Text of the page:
Songbird Protection Coalition
Toxic Lead Shot Problem in Shooting Fields
The citizens of Michigan are all too familiar with the issue of lead poisoning, which affects not only our water supply but also our environment. Because of its dangerous toxic effects, products that contain lead, such as leaded gasoline, leaded paint, and any item where lead is used, have been immediately removed from the marketplace or phased out of use over time. However, lead ammunition and lead shot remain as the “greatest, largely unregulated source of lead knowingly discharged into the environment in the United States” (Bellinger, et al. 2013).
Lead is also extremely harmful to wildlife. Ingestion of spent lead shot, ammunition, and fishing tackle by wild birds is recognized as a significant problem because of the harmful toxic effects and high mortality rate among victims (Golden, Warner, Coffee, et al. 1995, 2016). Birds confuse spent shot for seeds or grit, and scavenging birds eat offal or meat contaminated with the fragmented remains of lead shot (Kendall, et al.). Mourning doves are particularly susceptible to ingesting spent lead shot, which mimics seed due to its symmetry. Dove shooting fields and “hunts” are managed to deliberately attract a large number of feeding mourning doves and keep them on the wing for shooters to target (US Fish and Wildlife Service).
It takes an average of five to eight shot shells per bird to bring down fast, erratically-flying mourning doves. Releasing this excessive amount of lead into the environment (crop growing soils) invariably causes a build-up of lead in the soil of dove shooting fields, threatening not only the doves, but also other wildlife. Lead shot ingestion in mourning doves has been well documented in scientific research for more than 50 years (Kendall, et al). The numbers are staggering; it is estimated that from 8.8 to 15 million mourning doves consume lethal amounts of lead shot per year (Schultz, et al.). Studies confirm the histological findings and toxicological concentrations in lead-poisoned mourning doves contribute to a higher mortality rate...additional deaths continuing even after the shooting season is over.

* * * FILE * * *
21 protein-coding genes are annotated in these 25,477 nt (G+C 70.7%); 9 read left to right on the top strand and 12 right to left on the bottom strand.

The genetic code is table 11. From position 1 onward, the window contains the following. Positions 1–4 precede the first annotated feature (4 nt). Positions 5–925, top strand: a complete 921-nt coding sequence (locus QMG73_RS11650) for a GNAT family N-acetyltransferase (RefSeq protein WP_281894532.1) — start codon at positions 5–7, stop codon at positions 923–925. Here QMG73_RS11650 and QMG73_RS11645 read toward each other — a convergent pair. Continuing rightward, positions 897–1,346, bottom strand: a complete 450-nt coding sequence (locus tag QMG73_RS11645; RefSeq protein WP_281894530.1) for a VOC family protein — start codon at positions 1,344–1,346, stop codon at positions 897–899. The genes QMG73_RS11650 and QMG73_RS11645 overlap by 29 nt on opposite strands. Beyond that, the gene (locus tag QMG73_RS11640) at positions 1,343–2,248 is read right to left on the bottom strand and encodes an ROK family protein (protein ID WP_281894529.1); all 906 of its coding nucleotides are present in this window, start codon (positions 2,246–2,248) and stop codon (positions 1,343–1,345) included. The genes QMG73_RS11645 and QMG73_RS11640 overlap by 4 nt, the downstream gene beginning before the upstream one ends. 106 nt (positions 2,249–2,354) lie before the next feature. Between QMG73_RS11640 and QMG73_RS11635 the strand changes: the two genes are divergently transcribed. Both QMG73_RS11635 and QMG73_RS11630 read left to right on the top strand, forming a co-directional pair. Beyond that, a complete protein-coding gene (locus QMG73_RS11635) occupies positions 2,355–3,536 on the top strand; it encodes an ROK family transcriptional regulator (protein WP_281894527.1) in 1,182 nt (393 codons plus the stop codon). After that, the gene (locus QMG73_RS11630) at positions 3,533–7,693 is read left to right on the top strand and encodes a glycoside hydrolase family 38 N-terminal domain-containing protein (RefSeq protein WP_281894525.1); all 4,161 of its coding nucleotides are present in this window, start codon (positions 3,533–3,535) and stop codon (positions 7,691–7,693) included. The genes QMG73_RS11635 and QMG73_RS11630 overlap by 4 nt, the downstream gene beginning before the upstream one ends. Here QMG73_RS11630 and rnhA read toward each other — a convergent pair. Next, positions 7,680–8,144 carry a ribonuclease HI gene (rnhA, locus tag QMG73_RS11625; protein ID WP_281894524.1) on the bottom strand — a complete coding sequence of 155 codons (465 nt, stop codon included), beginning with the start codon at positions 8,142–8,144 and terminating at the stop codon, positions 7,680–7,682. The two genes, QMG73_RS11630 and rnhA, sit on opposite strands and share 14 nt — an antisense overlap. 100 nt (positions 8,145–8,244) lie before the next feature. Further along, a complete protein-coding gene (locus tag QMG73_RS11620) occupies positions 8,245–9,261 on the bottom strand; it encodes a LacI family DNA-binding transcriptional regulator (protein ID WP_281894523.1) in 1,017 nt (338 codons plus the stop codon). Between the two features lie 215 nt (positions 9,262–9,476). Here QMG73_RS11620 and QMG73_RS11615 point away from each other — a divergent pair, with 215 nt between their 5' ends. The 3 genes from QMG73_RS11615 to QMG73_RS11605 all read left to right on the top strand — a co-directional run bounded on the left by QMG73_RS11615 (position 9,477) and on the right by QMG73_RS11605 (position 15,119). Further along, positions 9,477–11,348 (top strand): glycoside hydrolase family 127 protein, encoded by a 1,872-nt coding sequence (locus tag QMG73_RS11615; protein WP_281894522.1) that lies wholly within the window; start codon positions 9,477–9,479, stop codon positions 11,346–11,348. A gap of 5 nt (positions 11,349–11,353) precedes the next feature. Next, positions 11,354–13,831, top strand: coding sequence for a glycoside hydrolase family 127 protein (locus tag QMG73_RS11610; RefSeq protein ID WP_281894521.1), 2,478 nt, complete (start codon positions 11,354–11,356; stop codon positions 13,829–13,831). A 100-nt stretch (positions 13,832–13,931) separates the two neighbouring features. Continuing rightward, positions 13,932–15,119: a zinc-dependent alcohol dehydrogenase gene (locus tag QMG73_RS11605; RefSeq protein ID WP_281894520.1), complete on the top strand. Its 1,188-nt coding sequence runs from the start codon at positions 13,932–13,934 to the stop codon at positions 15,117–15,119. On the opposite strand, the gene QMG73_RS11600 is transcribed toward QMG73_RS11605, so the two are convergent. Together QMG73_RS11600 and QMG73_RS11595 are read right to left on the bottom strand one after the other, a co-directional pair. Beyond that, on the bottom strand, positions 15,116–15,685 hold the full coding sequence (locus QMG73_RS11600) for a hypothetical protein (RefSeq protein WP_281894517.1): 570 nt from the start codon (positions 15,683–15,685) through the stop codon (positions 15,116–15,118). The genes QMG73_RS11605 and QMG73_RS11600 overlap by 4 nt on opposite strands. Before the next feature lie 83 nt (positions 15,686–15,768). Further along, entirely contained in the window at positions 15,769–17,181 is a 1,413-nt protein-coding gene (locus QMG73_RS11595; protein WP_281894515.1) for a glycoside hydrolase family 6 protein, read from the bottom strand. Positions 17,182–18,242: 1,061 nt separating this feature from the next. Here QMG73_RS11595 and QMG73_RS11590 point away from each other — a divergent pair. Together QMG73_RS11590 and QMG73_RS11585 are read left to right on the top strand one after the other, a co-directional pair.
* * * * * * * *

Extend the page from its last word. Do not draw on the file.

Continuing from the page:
Lead shot, which is toxic to wildlife, would not necessarily be restricted for the use of hunting Sandhill cranes if a recreational hunting season were approved. While some Michigan Managed State Game and Wildlife Areas with special regulations restrict the use of lead shot, outside of these areas, Sandhill cranes could be hunted with lead shot. The federal regulation restricting the use of lead shot for waterfowl hunting “applies to the taking of ducks, geese (including brant), swans, coots (Fulica americana), and any other species that make up aggregate bag limits with these migratory game birds during concurrent seasons” (50 CFR 20.21(j)(3)). The existing Michigan law implementing the federal non-toxic requirement applies to “waterfowl” which Michigan defines as ducks, geese, gallinules, and mergansers – not cranes. Several, but not all, states that allow Sandhill crane hunting require the use of non-toxic shot for hunting the species, whether statewide or for some specific properties within the state.
Sandhill cranes are especially attracted to "shiney" objects and are susceptible to poisoning from ingesting lead, with well-documented lethal effects on individuals (Windingstad, et al., US Fish and Wildlife Service, Canadian Wildlife Service). Bald eagles and other countless birds and mammals are also susceptible, due to feeding and scavenging on carrion that contains lead shot.
In conclusion, the negative impact of lead used in recreational hunting and fishing activities is far reaching and cumulative, with its full and long term effects still to be determined. No amount of introduced lead in the environment is considered safe for human consumption.
Note: Scientific data, research and studies were compared and compiled from multiple sources, while some links provided, available date is significant, including but not limited to: United States Fish & Wildlife Service, United States Geological Survey Division, Washington Department of Fish and Wildlife, Ecology and Management of the Mourning Dove, United States Environmental Protection Agency, Nature Publishing Group, Prairie Naturalist Journal of Environmental Research, The Science of the Total Environment,Canadian Wildlife Services.